Frequently Asked Questions (FAQs)

Question 1: I was used to using the old configuration model. How do I transition to using the new XSD based model?

Answer: See Transitioning From The Old Configuration Model.

Question 2: Can I put whatever markup I like, wherever I like, in the new XSD based configuration?

Answer: No! The new XSD based configuration only supports free-form markup on <property> elements/types and even there, the XSD to ConfigTree mapping that's currently in place, only supports mapping from <property> elements contained within an <action> i.e. the free form <property> child content is not mapped from <bus> or <listener> elements.

See Transitioning From The Old Configuration Model.

Question 3: Why does the XSD based configuration specify <listeners> and <actions>, as well as an optional “service-class” attribute on the <service> type?

Answer: Sorry, but the answer to this question is quite convoluted. The reason the “service-class” attribute is on the <service> element is down to 2 factors:

  1. A known issue in the ESB (http://jira.jboss.com/jira/browse/JBESB-280).

  2. The need to be able to override the default listener class for a Gateway or Message Aware Listener.

In hindsight however, adding this attribute here may not have been the best workaround. Hopefully the “service-class” attribute is only a short term feature of the XSD configuration.

Question 4: Why does the XSD based configuration specify “target-service-name” and “target-service-category” attributes on the <service> type?

Answer: As a workaround to a known issue in the ESB (http://jira.jboss.com/jira/browse/JBESB-280).

Chapter 7


  • ACL

Access Control List. A mean of determining the appropriate access rights to a given object depending on certain aspects of the process that is making the request.

  • Action Classes

A component that is responsible for doing a certain type of work after a receipt of a message inside the ESB.

  • Bus

A subsystem that transfers data between computer components inside a computer or between computers. Unlike a point-to-point connection, a bus can logically connect several components over the same structure.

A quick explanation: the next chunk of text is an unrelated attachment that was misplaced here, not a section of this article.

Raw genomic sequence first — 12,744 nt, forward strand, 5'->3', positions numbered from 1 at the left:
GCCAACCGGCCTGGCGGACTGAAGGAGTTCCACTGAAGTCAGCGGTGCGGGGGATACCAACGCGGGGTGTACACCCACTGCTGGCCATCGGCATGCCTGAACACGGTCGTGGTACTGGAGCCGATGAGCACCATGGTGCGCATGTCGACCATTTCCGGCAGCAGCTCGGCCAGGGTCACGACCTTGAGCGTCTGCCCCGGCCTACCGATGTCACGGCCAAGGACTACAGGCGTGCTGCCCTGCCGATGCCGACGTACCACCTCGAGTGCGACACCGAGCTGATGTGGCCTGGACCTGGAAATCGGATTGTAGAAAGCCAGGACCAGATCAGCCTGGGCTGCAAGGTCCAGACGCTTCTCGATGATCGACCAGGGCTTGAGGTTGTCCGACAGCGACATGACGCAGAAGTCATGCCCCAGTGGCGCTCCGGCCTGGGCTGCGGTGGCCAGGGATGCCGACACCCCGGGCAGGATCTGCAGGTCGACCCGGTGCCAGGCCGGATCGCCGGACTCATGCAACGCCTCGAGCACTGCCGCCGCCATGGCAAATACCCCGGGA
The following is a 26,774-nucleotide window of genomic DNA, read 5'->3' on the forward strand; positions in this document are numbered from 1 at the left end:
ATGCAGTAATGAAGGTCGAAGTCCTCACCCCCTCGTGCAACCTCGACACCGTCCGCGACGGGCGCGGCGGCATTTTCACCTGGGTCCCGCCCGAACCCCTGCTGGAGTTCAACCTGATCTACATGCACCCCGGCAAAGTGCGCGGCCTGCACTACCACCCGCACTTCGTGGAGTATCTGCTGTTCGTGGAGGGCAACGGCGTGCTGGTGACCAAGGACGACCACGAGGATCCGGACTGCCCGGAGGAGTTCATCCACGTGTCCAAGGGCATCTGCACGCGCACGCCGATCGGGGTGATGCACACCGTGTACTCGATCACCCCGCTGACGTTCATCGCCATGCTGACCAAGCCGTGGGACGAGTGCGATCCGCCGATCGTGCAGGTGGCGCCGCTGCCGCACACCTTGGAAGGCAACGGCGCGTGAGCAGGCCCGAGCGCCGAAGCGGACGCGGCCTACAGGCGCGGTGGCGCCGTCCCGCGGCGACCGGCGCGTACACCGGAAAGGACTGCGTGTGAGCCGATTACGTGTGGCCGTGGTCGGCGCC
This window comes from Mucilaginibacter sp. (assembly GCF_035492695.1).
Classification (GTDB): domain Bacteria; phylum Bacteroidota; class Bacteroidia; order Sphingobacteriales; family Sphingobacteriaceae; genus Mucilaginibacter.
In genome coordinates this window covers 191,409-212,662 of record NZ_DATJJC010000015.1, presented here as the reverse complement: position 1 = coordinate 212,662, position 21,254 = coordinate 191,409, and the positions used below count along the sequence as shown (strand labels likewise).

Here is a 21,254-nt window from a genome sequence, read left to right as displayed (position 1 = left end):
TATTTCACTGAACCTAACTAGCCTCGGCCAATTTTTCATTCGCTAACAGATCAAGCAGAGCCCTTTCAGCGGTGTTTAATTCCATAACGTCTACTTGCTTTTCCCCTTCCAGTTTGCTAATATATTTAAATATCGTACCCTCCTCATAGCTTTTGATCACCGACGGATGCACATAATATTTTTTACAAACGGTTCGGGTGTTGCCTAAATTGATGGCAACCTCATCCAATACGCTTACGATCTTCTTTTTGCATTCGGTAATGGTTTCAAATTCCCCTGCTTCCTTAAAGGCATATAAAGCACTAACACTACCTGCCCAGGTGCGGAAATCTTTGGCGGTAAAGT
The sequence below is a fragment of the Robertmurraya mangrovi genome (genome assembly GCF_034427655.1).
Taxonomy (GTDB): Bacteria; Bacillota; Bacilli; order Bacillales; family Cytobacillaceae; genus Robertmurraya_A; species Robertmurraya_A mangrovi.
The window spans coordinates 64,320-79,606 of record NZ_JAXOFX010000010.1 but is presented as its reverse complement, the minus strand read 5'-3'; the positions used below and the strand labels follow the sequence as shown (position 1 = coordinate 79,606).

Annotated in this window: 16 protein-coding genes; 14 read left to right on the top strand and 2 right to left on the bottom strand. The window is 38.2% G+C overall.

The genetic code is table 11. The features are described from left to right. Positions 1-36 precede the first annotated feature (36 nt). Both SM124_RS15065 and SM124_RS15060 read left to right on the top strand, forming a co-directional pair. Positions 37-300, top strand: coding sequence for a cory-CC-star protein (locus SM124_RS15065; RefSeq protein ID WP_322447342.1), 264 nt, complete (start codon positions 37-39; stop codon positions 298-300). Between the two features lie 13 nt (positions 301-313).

• Content Based Router (CBR)

A pluggable service inside the ESB that provides capabilities for message routing based on the content of the message.


Common Object Request Broker Architecture. A standard defined by the Object Management Group that enables software components written in multiple computer languages and running on multiple computers to interoperate.


CORBA Interface Definition Language. A computer language used to describe a software component's interface. It describes an interface in a language-neutral way, enabling communication between software components written in different languages.

  • EAI

Enterprise Application Integration. A practice that makes use of software and computer systems architectural principles to integrate a set of different enterprise computer applications.

  • Endpoint Reference (EPR)

A standard XML structure used to identify and address services inside the ESB. This includes the destination address of the message, any additional parameters (reference properties) necessary to route the message to the destination, and optional metadata (reference parameters) about the service.

  • ESB

Enterprise Service Bus. An abstraction layer on top of an implementation of an enterprise messaging system that provides the features with which Service Oriented Architectures may be implemented.

  • Fault

A type of message that express an error condition inside a Web Service. Similar to the Exception object in some programming languages.

  • Gateway

A specialized ESB listener process that can accept messages from non-ESB clients and services and route them to the required destination inside the ESB, taking care of the appropriate bridging of message types and EPRs.

  • J2EE/JEE

Java Platform Enterprise Edition (formerly known as Java 2 Platform Enterprise Edition). A programming platform, based on the Java language, for developing and running distributed multi-tier Java applications. It is based largely on modular software components running on an application server.

  • JBI

Java Business Integration. An API that provides a standard pluggable architecture to build integration systems that hosts service producers and consumers components. Components interoperate through mediated normalized message exchanges.

  • JMS

Java Message Service. An API for sending messages between two or more systems.

  • JTA

Java Transaction API. An API that allows distributed transactions to be done across multiple XA resources

  • Listener Classes

A component that encapsulates the endpoints for message reception on the ESB.

  • Message